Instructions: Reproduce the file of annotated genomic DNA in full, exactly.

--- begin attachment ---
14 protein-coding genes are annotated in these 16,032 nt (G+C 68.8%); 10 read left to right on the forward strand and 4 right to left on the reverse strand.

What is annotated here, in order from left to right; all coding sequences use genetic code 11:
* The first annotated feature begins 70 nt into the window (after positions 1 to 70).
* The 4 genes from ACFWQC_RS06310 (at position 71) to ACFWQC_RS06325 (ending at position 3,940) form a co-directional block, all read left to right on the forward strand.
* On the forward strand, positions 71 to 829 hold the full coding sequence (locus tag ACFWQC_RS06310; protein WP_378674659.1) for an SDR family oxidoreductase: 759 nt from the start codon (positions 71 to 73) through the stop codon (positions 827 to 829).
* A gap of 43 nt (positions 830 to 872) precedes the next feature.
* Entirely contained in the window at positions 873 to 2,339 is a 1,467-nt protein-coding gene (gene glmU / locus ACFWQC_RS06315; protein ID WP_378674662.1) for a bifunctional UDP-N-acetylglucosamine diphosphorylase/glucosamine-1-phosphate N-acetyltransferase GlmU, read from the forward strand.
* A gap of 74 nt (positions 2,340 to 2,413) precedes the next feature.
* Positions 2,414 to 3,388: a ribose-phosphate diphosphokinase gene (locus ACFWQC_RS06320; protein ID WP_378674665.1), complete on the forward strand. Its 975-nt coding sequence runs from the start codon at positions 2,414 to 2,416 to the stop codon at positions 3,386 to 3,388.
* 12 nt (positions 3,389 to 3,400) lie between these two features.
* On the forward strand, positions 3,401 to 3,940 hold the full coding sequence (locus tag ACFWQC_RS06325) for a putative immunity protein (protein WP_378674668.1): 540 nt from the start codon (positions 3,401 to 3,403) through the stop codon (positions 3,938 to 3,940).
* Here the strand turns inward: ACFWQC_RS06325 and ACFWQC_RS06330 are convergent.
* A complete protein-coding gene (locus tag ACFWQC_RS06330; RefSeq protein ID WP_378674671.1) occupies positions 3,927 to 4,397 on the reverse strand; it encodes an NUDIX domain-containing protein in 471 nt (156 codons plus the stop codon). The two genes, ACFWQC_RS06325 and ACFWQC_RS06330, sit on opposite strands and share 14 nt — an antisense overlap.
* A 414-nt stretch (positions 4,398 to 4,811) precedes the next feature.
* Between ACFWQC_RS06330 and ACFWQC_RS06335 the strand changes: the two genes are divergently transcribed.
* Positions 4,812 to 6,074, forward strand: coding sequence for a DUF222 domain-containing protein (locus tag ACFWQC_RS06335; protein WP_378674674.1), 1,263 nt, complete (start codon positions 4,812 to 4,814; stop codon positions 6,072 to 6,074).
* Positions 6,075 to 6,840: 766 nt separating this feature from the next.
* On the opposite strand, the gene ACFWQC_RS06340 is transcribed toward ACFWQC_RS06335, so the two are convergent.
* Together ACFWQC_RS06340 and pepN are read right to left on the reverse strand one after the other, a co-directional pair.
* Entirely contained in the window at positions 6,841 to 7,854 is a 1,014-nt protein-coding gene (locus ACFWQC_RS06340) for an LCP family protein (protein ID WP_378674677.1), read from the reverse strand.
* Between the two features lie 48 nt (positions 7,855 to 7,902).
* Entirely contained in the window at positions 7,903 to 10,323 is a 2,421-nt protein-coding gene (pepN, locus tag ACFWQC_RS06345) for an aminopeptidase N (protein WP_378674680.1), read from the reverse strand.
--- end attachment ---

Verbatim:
14 protein-coding genes are annotated in these 16,032 nt (G+C 68.8%); 10 read left to right on the forward strand and 4 right to left on the reverse strand.

What is annotated here, in order from left to right; all coding sequences use genetic code 11:
* The first annotated feature begins 70 nt into the window (after positions 1 to 70).
* The 4 genes from ACFWQC_RS06310 (at position 71) to ACFWQC_RS06325 (ending at position 3,940) form a co-directional block, all read left to right on the forward strand.
* On the forward strand, positions 71 to 829 hold the full coding sequence (locus tag ACFWQC_RS06310; protein WP_378674659.1) for an SDR family oxidoreductase: 759 nt from the start codon (positions 71 to 73) through the stop codon (positions 827 to 829).
* A gap of 43 nt (positions 830 to 872) precedes the next feature.
* Entirely contained in the window at positions 873 to 2,339 is a 1,467-nt protein-coding gene (gene glmU / locus ACFWQC_RS06315; protein ID WP_378674662.1) for a bifunctional UDP-N-acetylglucosamine diphosphorylase/glucosamine-1-phosphate N-acetyltransferase GlmU, read from the forward strand.
* A gap of 74 nt (positions 2,340 to 2,413) precedes the next feature.
* Positions 2,414 to 3,388: a ribose-phosphate diphosphokinase gene (locus ACFWQC_RS06320; protein ID WP_378674665.1), complete on the forward strand. Its 975-nt coding sequence runs from the start codon at positions 2,414 to 2,416 to the stop codon at positions 3,386 to 3,388.
* 12 nt (positions 3,389 to 3,400) lie between these two features.
* On the forward strand, positions 3,401 to 3,940 hold the full coding sequence (locus tag ACFWQC_RS06325) for a putative immunity protein (protein WP_378674668.1): 540 nt from the start codon (positions 3,401 to 3,403) through the stop codon (positions 3,938 to 3,940).
* Here the strand turns inward: ACFWQC_RS06325 and ACFWQC_RS06330 are convergent.
* A complete protein-coding gene (locus tag ACFWQC_RS06330; RefSeq protein ID WP_378674671.1) occupies positions 3,927 to 4,397 on the reverse strand; it encodes an NUDIX domain-containing protein in 471 nt (156 codons plus the stop codon). The two genes, ACFWQC_RS06325 and ACFWQC_RS06330, sit on opposite strands and share 14 nt — an antisense overlap.
* A 414-nt stretch (positions 4,398 to 4,811) precedes the next feature.
* Between ACFWQC_RS06330 and ACFWQC_RS06335 the strand changes: the two genes are divergently transcribed.
* Positions 4,812 to 6,074, forward strand: coding sequence for a DUF222 domain-containing protein (locus tag ACFWQC_RS06335; protein WP_378674674.1), 1,263 nt, complete (start codon positions 4,812 to 4,814; stop codon positions 6,072 to 6,074).
* Positions 6,075 to 6,840: 766 nt separating this feature from the next.
* On the opposite strand, the gene ACFWQC_RS06340 is transcribed toward ACFWQC_RS06335, so the two are convergent.
* Together ACFWQC_RS06340 and pepN are read right to left on the reverse strand one after the other, a co-directional pair.
* Entirely contained in the window at positions 6,841 to 7,854 is a 1,014-nt protein-coding gene (locus ACFWQC_RS06340) for an LCP family protein (protein ID WP_378674677.1), read from the reverse strand.
* Between the two features lie 48 nt (positions 7,855 to 7,902).
* Entirely contained in the window at positions 7,903 to 10,323 is a 2,421-nt protein-coding gene (pepN, locus tag ACFWQC_RS06345) for an aminopeptidase N (protein WP_378674680.1), read from the reverse strand.